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Breast cancer chemo raises heart risks

  • Story Highlights
  • Certain treatments, while curing breast cancer, raise women's heart disease risk
  • Chest radiation, lack of exercise during treatments, stress all do some damage
  • Chemotherapy drugs called anthracyclines cause the most harm
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By Linda Saether
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ATLANTA, Georgia (CNN) -- New research shows the adage "what doesn't kill us makes us stronger" doesn't apply in treating breast cancer.


A study published in the October 9 issue of the Journal of the American College of Cardiology has found certain treatments that cured breast cancer made women more susceptible to heart disease.

"We always felt the benefit of savings lives outweighed the risks and were just part of the accepted cost," says Pamela S. Douglas, M.D., chief of cardiology at Duke University and co-author of the JACC paper. But with the success of treatment and growing survivor numbers, Douglas and her colleagues are urging doctors to take the long view when deciding on a woman's breast cancer treatment. First treat the cancer, but don't forget about cardiovascular health down the road.

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The spike in heart disease risk comes from a variety of sources. Chest radiation, lack of exercise during treatments and stress are all part of the heart-hurting connection. But according to Douglas, the greatest damage comes from a breast cancer treatment mainstay --chemotherapy. Specifically, researchers are looking at chemotherapy medicines called anthracyclines. These compounds are used to treat a variety of cancers, including leukemia, lymphomas, uterine, ovarian and breast cancer. They are also known to harbor a well-known risk: They weaken some women's hearts.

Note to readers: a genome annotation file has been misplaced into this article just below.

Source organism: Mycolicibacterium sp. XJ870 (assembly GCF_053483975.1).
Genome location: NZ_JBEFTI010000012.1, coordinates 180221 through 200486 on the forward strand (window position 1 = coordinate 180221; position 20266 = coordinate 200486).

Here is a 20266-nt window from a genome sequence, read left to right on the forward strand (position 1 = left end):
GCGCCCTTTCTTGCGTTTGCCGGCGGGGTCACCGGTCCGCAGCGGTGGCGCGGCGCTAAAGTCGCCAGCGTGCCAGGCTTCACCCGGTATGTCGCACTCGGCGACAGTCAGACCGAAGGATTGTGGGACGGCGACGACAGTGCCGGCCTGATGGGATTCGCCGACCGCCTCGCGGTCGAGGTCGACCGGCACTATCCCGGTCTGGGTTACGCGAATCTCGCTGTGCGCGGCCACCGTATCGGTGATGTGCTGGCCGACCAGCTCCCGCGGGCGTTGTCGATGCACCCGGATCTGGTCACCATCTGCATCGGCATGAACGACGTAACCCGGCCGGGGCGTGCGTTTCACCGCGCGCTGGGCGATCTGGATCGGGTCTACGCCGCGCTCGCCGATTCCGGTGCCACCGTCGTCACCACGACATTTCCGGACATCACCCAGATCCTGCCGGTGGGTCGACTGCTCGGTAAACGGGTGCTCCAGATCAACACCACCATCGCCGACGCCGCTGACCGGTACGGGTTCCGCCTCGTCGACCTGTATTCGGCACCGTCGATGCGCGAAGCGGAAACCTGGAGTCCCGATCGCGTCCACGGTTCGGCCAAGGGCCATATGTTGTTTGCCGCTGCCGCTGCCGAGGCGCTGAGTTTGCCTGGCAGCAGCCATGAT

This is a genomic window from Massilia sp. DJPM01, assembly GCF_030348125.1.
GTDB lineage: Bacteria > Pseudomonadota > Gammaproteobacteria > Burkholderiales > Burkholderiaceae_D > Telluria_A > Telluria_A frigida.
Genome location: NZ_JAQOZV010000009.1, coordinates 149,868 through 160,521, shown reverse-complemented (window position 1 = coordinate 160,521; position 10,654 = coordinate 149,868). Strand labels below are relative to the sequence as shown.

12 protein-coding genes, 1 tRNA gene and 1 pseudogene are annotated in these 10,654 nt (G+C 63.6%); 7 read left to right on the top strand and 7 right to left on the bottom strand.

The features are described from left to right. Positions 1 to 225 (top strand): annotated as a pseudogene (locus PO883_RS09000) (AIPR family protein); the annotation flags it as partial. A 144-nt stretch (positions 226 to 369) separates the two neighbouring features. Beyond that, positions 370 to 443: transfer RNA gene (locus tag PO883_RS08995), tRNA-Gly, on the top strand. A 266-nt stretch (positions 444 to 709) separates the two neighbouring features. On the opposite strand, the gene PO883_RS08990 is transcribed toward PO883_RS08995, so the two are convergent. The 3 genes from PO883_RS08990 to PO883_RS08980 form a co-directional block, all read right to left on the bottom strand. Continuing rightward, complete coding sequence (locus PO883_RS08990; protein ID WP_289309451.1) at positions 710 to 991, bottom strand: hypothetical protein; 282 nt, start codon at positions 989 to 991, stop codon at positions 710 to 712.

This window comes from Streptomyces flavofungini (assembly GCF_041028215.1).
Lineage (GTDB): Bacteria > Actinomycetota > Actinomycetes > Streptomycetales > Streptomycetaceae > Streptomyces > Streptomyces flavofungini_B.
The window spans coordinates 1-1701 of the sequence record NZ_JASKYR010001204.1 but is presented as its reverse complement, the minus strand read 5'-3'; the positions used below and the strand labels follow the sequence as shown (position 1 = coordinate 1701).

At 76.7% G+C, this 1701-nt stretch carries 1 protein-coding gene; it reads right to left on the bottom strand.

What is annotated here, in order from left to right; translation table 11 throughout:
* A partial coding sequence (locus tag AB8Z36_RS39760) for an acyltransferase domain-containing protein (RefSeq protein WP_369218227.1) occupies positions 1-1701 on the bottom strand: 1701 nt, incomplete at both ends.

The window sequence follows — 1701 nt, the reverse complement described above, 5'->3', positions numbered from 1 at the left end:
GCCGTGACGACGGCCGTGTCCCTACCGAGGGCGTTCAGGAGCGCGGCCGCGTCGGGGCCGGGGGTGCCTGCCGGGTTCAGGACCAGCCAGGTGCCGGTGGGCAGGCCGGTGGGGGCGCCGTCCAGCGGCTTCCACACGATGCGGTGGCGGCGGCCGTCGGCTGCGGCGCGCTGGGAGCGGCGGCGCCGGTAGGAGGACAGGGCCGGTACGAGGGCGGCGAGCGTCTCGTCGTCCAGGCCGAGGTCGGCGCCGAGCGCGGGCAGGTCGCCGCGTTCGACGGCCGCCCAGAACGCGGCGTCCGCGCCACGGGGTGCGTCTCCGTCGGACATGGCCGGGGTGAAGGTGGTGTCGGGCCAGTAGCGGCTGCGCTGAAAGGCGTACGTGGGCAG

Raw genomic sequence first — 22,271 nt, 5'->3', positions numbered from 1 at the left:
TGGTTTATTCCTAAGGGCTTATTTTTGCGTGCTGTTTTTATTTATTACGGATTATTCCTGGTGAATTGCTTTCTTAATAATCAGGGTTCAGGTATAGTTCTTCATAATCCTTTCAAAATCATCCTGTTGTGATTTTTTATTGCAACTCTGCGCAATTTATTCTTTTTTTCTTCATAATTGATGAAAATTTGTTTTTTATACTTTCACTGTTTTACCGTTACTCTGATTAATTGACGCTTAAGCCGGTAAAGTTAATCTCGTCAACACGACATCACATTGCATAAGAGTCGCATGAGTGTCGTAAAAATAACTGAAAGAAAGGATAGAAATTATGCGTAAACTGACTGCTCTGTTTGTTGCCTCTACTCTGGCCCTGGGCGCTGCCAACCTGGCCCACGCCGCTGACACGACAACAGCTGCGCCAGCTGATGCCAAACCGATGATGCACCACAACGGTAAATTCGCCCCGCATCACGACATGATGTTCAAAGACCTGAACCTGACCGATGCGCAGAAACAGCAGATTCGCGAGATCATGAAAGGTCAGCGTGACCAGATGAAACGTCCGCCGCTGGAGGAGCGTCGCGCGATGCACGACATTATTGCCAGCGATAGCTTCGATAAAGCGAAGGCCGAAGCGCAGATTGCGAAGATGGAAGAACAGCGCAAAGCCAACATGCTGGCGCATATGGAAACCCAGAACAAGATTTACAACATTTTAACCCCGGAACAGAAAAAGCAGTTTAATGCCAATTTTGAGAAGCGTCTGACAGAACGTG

"There are other drugs that are less harmful, and we know a little bit about how to lower the doses" says Douglas, but it's too soon to start completely overhauling breast cancer therapy, she says. Instead, doctors and organizations including the National Breast Cancer Coalition are calling for more research into cancer treatments to see whether other drugs might yield the same result without the added long-term risk.

Douglas also stresses that it is important to look at all the factors surrounding a woman's condition, as patients are "taking hits from multiple places." While the cancer therapy might be one source of added cardiovascular risk, diet, weight and family history also play a major role.


Her advice to patients who learn they have breast cancer, "First get cured!" But she adds: "Take seriously the consequences that dieting and regular exercise can have for your health while taking something that is not necessarily heart healthy."

Her words offer a stark reminder that treatment for cancer is still a careful balancing act of medicine working together with lifestyle. E-mail to a friend E-mail to a friend

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